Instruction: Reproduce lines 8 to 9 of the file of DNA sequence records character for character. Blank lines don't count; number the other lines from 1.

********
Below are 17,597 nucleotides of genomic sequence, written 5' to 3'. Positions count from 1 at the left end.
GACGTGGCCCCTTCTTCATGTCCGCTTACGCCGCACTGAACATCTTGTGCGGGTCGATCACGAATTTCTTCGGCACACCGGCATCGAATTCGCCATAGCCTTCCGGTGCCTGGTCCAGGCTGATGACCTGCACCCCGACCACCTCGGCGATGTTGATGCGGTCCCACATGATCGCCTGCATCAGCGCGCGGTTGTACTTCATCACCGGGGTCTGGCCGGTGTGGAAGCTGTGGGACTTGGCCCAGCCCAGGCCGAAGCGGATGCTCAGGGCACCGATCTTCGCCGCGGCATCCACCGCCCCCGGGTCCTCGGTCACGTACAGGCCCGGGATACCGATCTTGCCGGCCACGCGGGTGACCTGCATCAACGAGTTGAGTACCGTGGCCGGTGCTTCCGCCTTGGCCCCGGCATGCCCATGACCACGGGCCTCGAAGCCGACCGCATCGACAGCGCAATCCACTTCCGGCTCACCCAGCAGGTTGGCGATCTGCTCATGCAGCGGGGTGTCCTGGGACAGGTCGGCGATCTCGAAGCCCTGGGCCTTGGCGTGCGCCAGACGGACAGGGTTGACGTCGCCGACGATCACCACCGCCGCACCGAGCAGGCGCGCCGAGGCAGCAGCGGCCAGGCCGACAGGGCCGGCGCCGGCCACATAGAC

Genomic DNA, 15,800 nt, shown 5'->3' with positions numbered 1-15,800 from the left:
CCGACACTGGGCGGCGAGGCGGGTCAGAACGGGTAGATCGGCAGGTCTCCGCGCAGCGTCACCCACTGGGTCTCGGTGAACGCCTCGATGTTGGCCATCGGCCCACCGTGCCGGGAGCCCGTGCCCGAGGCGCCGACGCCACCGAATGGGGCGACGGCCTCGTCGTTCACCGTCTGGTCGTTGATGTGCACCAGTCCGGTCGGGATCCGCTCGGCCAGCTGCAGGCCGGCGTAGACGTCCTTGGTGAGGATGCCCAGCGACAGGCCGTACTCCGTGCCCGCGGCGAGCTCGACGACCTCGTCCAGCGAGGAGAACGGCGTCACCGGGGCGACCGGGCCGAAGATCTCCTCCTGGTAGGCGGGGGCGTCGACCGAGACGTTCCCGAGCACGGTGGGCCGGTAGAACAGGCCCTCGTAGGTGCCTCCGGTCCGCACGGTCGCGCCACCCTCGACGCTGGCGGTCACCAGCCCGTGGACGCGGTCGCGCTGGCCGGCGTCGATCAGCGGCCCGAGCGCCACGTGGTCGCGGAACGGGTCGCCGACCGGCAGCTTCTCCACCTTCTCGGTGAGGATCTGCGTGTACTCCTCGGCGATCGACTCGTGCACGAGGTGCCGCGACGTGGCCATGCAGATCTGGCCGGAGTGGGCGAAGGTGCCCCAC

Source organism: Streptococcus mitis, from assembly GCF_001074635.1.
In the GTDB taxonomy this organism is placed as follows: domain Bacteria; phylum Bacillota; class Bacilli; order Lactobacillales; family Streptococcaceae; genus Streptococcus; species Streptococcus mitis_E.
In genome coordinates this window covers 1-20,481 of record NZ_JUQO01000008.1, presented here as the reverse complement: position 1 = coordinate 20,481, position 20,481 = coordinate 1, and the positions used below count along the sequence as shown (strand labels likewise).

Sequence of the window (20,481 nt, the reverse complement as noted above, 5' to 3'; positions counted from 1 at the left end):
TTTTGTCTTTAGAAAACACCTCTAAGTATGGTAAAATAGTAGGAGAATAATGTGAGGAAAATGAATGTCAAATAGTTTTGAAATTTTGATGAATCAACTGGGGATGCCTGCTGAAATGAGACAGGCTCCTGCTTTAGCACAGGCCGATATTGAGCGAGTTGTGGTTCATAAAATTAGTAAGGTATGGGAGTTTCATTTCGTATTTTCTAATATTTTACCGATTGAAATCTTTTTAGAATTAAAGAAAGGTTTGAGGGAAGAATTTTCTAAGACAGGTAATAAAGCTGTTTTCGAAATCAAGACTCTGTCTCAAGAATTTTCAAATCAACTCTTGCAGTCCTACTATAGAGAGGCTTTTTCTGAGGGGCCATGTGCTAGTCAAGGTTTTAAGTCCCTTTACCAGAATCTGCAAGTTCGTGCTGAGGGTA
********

Sequence of the window (20,481 nt, the reverse complement as noted above, 5' to 3'; positions counted from 1 at the left end):
TTTTGTCTTTAGAAAACACCTCTAAGTATGGTAAAATAGTAGGAGAATAATGTGAGGAAAATGAATGTCAAATAGTTTTGAAATTTTGATGAATCAACTGGGGATGCCTGCTGAAATGAGACAGGCTCCTGCTTTAGCACAGGCCGATATTGAGCGAGTTGTGGTTCATAAAATTAGTAAGGTATGGGAGTTTCATTTCGTATTTTCTAATATTTTACCGATTGAAATCTTTTTAGAATTAAAGAAAGGTTTGAGGGAAGAATTTTCTAAGACAGGTAATAAAGCTGTTTTCGAAATCAAGACTCTGTCTCAAGAATTTTCAAATCAACTCTTGCAGTCCTACTATAGAGAGGCTTTTTCTGAGGGGCCATGTGCTAGTCAAGGTTTTAAGTCCCTTTACCAGAATCTGCAAGTTCGTGCTGAGGGTA